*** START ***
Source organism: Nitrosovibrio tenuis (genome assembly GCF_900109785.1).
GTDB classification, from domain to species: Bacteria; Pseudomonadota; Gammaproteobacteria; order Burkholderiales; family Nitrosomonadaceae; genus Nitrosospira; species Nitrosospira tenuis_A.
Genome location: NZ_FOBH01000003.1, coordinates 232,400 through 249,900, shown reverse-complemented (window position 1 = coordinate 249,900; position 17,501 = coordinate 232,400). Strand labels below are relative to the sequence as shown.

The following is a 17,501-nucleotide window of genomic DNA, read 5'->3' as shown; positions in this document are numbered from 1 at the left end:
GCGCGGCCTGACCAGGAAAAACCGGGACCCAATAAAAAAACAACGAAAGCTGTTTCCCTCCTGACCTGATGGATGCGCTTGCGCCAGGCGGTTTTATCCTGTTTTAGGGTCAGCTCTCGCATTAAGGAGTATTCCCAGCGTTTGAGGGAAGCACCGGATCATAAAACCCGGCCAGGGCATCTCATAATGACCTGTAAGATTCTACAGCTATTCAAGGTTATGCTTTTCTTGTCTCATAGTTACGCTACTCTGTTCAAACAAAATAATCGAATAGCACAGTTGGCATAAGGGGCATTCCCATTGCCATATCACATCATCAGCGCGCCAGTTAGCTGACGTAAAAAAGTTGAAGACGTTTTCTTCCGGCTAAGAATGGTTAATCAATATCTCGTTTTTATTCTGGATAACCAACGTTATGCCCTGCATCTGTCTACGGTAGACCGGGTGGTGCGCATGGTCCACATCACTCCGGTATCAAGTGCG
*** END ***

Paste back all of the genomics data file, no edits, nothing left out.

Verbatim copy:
Source organism: Nitrosovibrio tenuis (genome assembly GCF_900109785.1).
GTDB classification, from domain to species: Bacteria; Pseudomonadota; Gammaproteobacteria; order Burkholderiales; family Nitrosomonadaceae; genus Nitrosospira; species Nitrosospira tenuis_A.
Genome location: NZ_FOBH01000003.1, coordinates 232,400 through 249,900, shown reverse-complemented (window position 1 = coordinate 249,900; position 17,501 = coordinate 232,400). Strand labels below are relative to the sequence as shown.

The following is a 17,501-nucleotide window of genomic DNA, read 5'->3' as shown; positions in this document are numbered from 1 at the left end:
GCGCGGCCTGACCAGGAAAAACCGGGACCCAATAAAAAAACAACGAAAGCTGTTTCCCTCCTGACCTGATGGATGCGCTTGCGCCAGGCGGTTTTATCCTGTTTTAGGGTCAGCTCTCGCATTAAGGAGTATTCCCAGCGTTTGAGGGAAGCACCGGATCATAAAACCCGGCCAGGGCATCTCATAATGACCTGTAAGATTCTACAGCTATTCAAGGTTATGCTTTTCTTGTCTCATAGTTACGCTACTCTGTTCAAACAAAATAATCGAATAGCACAGTTGGCATAAGGGGCATTCCCATTGCCATATCACATCATCAGCGCGCCAGTTAGCTGACGTAAAAAAGTTGAAGACGTTTTCTTCCGGCTAAGAATGGTTAATCAATATCTCGTTTTTATTCTGGATAACCAACGTTATGCCCTGCATCTGTCTACGGTAGACCGGGTGGTGCGCATGGTCCACATCACTCCGGTATCAAGTGCG